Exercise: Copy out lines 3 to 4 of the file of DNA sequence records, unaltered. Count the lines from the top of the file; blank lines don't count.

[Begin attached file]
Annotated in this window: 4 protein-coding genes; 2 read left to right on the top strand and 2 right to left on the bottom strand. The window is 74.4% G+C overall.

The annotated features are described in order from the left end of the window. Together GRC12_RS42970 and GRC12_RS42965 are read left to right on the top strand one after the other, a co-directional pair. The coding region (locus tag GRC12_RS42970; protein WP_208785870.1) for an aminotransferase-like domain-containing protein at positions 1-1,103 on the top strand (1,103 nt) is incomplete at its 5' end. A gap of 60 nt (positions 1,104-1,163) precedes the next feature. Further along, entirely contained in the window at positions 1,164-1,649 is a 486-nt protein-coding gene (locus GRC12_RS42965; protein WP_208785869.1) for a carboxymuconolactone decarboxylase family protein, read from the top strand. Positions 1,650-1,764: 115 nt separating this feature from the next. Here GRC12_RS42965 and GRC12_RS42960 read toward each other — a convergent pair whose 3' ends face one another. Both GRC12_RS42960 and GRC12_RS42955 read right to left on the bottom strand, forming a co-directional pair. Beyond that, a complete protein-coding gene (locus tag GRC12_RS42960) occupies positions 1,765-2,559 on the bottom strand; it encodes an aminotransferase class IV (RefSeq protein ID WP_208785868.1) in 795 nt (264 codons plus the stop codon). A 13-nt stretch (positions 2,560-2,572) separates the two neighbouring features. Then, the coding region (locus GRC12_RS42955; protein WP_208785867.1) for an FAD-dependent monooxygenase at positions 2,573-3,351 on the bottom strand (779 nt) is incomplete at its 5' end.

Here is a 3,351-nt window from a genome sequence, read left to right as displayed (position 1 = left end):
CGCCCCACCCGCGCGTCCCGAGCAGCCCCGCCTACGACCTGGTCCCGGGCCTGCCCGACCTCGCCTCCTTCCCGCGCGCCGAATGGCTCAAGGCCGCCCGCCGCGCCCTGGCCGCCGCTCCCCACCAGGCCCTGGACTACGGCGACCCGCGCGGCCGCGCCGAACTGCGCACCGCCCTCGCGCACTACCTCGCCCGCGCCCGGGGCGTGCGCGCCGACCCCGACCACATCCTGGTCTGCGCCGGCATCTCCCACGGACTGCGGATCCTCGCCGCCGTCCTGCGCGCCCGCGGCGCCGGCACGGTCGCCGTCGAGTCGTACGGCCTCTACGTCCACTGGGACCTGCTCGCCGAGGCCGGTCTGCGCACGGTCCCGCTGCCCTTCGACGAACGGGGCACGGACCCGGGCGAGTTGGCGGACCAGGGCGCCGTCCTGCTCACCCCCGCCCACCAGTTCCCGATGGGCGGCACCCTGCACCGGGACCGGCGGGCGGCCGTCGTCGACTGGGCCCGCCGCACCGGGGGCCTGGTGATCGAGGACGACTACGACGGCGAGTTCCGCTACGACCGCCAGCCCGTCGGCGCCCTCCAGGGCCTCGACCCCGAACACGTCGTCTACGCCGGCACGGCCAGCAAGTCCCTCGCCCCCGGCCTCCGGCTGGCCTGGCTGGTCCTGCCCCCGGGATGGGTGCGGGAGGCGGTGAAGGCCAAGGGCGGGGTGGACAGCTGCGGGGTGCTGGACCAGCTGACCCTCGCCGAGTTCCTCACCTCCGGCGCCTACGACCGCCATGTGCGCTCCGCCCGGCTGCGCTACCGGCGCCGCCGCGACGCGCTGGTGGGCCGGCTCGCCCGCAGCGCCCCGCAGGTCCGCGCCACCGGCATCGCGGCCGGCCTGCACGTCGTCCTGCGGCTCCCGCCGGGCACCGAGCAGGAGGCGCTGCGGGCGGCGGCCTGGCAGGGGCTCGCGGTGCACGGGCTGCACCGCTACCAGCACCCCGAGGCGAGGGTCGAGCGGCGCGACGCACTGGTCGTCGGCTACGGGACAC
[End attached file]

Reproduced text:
Here is a 3,351-nt window from a genome sequence, read left to right as displayed (position 1 = left end):
CGCCCCACCCGCGCGTCCCGAGCAGCCCCGCCTACGACCTGGTCCCGGGCCTGCCCGACCTCGCCTCCTTCCCGCGCGCCGAATGGCTCAAGGCCGCCCGCCGCGCCCTGGCCGCCGCTCCCCACCAGGCCCTGGACTACGGCGACCCGCGCGGCCGCGCCGAACTGCGCACCGCCCTCGCGCACTACCTCGCCCGCGCCCGGGGCGTGCGCGCCGACCCCGACCACATCCTGGTCTGCGCCGGCATCTCCCACGGACTGCGGATCCTCGCCGCCGTCCTGCGCGCCCGCGGCGCCGGCACGGTCGCCGTCGAGTCGTACGGCCTCTACGTCCACTGGGACCTGCTCGCCGAGGCCGGTCTGCGCACGGTCCCGCTGCCCTTCGACGAACGGGGCACGGACCCGGGCGAGTTGGCGGACCAGGGCGCCGTCCTGCTCACCCCCGCCCACCAGTTCCCGATGGGCGGCACCCTGCACCGGGACCGGCGGGCGGCCGTCGTCGACTGGGCCCGCCGCACCGGGGGCCTGGTGATCGAGGACGACTACGACGGCGAGTTCCGCTACGACCGCCAGCCCGTCGGCGCCCTCCAGGGCCTCGACCCCGAACACGTCGTCTACGCCGGCACGGCCAGCAAGTCCCTCGCCCCCGGCCTCCGGCTGGCCTGGCTGGTCCTGCCCCCGGGATGGGTGCGGGAGGCGGTGAAGGCCAAGGGCGGGGTGGACAGCTGCGGGGTGCTGGACCAGCTGACCCTCGCCGAGTTCCTCACCTCCGGCGCCTACGACCGCCATGTGCGCTCCGCCCGGCTGCGCTACCGGCGCCGCCGCGACGCGCTGGTGGGCCGGCTCGCCCGCAGCGCCCCGCAGGTCCGCGCCACCGGCATCGCGGCCGGCCTGCACGTCGTCCTGCGGCTCCCGCCGGGCACCGAGCAGGAGGCGCTGCGGGCGGCGGCCTGGCAGGGGCTCGCGGTGCACGGGCTGCACCGCTACCAGCACCCCGAGGCGAGGGTCGAGCGGCGCGACGCACTGGTCGTCGGCTACGGGACAC